ALWAYS ENSURE YOU GIVE YOUR FEET AMPLE REST BEFORE WEARING YOUR HEELS AGAIN — LATHA
group ABBA wearing in their videos — and I’d pair them with those huge bellbottoms, like they did too!”
All that changed in 2003, when she began experiencing severe knee pain, followed by heel pain, if she stood on them for too long. “Upon my doctor’s advice, I had to give up the really high ones completely about 12 years ago. I lost about 10kg in 2005, so the pain became manageable then but I still had to opt for sandals that provided entire foot support.”
To date, Latha says she can’t wrap her mind around giving up her beloved heels. “It wasn’t an easy decision at all, and I still wear two- inch heels — but only the kind that can support my inner foot too. They’re very sensible ( in other words, boring) — and nothing like the tall block heels and wedges I used to wear.”
Perhaps I shouldn’t have worn them so often, she rues. “For any other heel lovers out there, I’d say keep wearing them — because they can make you feel so good — but always ensure that you give your feet ample rest and attention before you put your heels on again.”
The toll that high heels can take on the human form is hardly new information. Yet, women the world over continue to hold fast to their ‘ no pain, no gain’ stance, where foot fashion is concerned. Weighing in on the subject, Dr Sebouh Kassis, a specialist neurosurgeon at Burjeel Hospital for Advanced Surgery, explains how the back pain such women experience is the same as in pregnant women.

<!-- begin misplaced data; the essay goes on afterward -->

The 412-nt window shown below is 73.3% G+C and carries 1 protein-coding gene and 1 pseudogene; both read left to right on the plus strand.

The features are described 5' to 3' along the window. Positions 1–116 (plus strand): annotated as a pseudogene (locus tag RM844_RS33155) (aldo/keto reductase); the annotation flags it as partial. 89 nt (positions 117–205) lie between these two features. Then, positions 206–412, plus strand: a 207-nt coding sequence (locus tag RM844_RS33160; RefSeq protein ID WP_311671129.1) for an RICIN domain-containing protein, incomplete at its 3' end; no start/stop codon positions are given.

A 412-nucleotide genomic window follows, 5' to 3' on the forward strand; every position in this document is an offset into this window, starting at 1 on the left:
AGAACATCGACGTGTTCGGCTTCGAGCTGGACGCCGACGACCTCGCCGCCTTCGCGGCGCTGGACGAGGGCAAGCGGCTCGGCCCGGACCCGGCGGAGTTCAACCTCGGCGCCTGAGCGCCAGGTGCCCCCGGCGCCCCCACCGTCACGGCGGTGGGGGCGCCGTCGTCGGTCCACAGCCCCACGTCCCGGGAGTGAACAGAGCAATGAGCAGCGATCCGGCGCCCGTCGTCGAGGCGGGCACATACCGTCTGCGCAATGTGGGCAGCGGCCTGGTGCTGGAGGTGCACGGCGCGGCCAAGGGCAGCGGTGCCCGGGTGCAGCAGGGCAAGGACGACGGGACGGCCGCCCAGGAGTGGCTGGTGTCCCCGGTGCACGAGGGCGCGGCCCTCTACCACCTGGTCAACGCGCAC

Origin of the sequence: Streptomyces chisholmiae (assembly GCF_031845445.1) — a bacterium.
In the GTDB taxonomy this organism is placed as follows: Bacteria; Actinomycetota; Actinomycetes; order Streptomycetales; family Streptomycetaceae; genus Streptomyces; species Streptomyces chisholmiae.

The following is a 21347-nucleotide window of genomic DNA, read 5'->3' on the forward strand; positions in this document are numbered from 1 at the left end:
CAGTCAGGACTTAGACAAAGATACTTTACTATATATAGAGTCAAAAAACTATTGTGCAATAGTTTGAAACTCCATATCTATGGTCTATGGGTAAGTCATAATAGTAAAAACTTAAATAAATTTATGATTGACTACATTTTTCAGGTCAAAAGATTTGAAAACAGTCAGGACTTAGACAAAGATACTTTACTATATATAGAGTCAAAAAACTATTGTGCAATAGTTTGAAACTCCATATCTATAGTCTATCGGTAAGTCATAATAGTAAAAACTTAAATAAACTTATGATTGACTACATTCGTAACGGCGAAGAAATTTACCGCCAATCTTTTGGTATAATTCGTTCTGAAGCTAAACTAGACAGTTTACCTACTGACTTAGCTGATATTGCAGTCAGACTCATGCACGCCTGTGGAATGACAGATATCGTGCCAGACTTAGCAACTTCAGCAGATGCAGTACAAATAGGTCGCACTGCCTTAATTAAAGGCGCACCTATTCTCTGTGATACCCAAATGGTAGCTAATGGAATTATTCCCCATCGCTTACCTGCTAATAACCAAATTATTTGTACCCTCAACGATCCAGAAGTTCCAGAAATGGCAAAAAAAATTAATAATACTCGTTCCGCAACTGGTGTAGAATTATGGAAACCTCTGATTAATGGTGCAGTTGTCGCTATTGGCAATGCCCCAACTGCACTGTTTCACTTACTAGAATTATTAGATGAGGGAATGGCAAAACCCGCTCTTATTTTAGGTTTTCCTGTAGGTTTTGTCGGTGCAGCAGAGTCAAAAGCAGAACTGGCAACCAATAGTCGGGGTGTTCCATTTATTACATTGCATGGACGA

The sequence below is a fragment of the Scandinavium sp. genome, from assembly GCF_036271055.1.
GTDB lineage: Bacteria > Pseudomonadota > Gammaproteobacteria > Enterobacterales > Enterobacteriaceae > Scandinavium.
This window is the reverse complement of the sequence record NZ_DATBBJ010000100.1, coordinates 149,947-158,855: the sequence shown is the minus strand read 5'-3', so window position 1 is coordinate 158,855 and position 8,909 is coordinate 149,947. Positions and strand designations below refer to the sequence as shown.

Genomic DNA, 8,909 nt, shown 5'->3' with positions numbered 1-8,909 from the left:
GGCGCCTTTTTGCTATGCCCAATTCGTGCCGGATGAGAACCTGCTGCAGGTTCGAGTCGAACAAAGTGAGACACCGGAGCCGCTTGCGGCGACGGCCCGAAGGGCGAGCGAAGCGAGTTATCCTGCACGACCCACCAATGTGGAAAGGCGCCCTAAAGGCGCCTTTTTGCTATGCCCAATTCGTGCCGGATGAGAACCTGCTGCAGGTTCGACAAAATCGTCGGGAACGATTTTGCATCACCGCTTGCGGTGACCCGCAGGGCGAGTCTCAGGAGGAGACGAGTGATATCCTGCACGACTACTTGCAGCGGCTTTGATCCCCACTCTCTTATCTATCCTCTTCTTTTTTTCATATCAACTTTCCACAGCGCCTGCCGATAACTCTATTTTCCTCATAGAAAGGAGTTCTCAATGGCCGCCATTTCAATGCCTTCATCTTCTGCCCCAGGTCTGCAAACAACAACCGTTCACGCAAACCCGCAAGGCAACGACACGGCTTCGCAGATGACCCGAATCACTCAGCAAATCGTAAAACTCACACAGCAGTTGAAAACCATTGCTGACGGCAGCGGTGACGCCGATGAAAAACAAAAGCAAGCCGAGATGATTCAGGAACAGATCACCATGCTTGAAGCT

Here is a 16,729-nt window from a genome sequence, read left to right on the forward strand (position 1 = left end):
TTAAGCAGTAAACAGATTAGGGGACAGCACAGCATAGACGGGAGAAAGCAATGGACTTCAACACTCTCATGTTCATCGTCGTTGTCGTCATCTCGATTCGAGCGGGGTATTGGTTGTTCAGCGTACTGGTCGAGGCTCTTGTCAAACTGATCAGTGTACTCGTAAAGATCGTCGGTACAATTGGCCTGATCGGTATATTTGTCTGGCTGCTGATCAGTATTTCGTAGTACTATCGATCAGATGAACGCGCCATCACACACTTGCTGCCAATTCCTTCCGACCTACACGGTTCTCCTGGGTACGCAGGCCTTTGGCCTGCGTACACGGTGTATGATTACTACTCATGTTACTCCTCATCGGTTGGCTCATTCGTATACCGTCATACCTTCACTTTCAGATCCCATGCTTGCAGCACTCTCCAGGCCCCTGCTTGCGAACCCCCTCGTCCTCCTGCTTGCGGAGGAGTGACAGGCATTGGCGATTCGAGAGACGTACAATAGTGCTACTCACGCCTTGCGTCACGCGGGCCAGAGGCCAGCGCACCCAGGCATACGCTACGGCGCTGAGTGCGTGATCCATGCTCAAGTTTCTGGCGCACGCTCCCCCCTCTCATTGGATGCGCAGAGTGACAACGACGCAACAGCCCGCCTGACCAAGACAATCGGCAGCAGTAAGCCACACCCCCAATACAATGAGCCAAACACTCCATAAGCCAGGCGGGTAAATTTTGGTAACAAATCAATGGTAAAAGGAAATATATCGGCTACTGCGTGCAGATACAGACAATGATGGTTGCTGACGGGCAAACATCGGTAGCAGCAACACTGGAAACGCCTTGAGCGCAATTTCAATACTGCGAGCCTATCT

“Wearing heels is not a natural physiological position,” he says. “The lower back has a curve — a natural arc — that helps humans to walk and divides our weight between the back and the joints. When we wear high heels, this curve is exaggerated and adds an extra load on the back joints, which leads to pain. This is almost like what pregnant women experience in their last trimester. As the baby increasingly weighs them down in the front, they arch their backs, without thinking, to balance the weight — which increases the weight on their joints.”
You don’t have to hang up your heels for good, he advises. “There are three things you can do to maintain a healthy balance. Avoid wearing the really high ones — save them for the rare special occasion, if you must. Shorter people usually wear higher heels to compensate, but the higher the heel, the greater the arch in your back, thus leading to greater discomfort. So, try to wear shorter heels. Secondly, limit the duration — how long you wear them for. And, lastly, balance your heels with other footwear; alternate with sneakers and flats. Protect your back.”
I haven’t had the heart to throw away my boots and stilettos, even though I know I can’t wear them anymore. But for those of you whose doctors haven’t asked you to stop making tracks in your heels yet, try taking it down a notch. You don’t need to walk a mile in my shoes for that. They’re only flats these days anyway.
karen@ khaleejtimes. com CONTROVERSIAL TO CASUAL: ( far
Victoria Beckham kicked up a storm in 2011 when she wore some very high heels to the royal wedding, while heavily pregnant; ( left) taking the final bow at her fall 2016 show in a pair from Adidas